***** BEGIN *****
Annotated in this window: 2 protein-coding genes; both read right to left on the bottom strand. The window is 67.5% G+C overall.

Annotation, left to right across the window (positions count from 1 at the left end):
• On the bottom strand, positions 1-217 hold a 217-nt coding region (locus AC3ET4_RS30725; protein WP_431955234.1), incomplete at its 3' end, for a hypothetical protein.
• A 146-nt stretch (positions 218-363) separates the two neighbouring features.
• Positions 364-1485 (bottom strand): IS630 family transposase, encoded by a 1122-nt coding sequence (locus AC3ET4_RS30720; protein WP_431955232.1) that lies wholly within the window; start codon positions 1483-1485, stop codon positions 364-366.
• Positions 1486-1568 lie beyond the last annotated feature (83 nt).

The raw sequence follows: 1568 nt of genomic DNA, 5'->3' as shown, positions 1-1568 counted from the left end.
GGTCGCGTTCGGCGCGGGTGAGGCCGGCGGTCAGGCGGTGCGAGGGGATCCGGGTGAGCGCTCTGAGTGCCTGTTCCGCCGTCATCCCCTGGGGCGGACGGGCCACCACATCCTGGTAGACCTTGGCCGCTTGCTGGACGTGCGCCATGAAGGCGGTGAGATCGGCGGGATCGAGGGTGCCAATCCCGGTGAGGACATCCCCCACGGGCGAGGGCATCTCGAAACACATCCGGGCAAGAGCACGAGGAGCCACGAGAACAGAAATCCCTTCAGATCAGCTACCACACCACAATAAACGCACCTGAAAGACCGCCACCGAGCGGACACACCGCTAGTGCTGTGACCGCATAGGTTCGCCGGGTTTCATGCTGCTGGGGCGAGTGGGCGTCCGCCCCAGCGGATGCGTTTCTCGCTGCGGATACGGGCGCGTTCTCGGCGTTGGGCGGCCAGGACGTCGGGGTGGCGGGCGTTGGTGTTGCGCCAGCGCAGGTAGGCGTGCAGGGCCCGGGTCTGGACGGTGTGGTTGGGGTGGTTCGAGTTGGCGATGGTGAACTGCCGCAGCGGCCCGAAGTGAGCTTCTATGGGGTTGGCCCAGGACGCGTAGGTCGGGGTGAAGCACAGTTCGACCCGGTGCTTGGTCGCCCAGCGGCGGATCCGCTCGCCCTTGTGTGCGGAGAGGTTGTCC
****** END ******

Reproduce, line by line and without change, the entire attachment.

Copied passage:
Annotated in this window: 2 protein-coding genes; both read right to left on the bottom strand. The window is 67.5% G+C overall.

Annotation, left to right across the window (positions count from 1 at the left end):
• On the bottom strand, positions 1-217 hold a 217-nt coding region (locus AC3ET4_RS30725; protein WP_431955234.1), incomplete at its 3' end, for a hypothetical protein.
• A 146-nt stretch (positions 218-363) separates the two neighbouring features.
• Positions 364-1485 (bottom strand): IS630 family transposase, encoded by a 1122-nt coding sequence (locus AC3ET4_RS30720; protein WP_431955232.1) that lies wholly within the window; start codon positions 1483-1485, stop codon positions 364-366.
• Positions 1486-1568 lie beyond the last annotated feature (83 nt).

The raw sequence follows: 1568 nt of genomic DNA, 5'->3' as shown, positions 1-1568 counted from the left end.
GGTCGCGTTCGGCGCGGGTGAGGCCGGCGGTCAGGCGGTGCGAGGGGATCCGGGTGAGCGCTCTGAGTGCCTGTTCCGCCGTCATCCCCTGGGGCGGACGGGCCACCACATCCTGGTAGACCTTGGCCGCTTGCTGGACGTGCGCCATGAAGGCGGTGAGATCGGCGGGATCGAGGGTGCCAATCCCGGTGAGGACATCCCCCACGGGCGAGGGCATCTCGAAACACATCCGGGCAAGAGCACGAGGAGCCACGAGAACAGAAATCCCTTCAGATCAGCTACCACACCACAATAAACGCACCTGAAAGACCGCCACCGAGCGGACACACCGCTAGTGCTGTGACCGCATAGGTTCGCCGGGTTTCATGCTGCTGGGGCGAGTGGGCGTCCGCCCCAGCGGATGCGTTTCTCGCTGCGGATACGGGCGCGTTCTCGGCGTTGGGCGGCCAGGACGTCGGGGTGGCGGGCGTTGGTGTTGCGCCAGCGCAGGTAGGCGTGCAGGGCCCGGGTCTGGACGGTGTGGTTGGGGTGGTTCGAGTTGGCGATGGTGAACTGCCGCAGCGGCCCGAAGTGAGCTTCTATGGGGTTGGCCCAGGACGCGTAGGTCGGGGTGAAGCACAGTTCGACCCGGTGCTTGGTCGCCCAGCGGCGGATCCGCTCGCCCTTGTGTGCGGAGAGGTTGTCC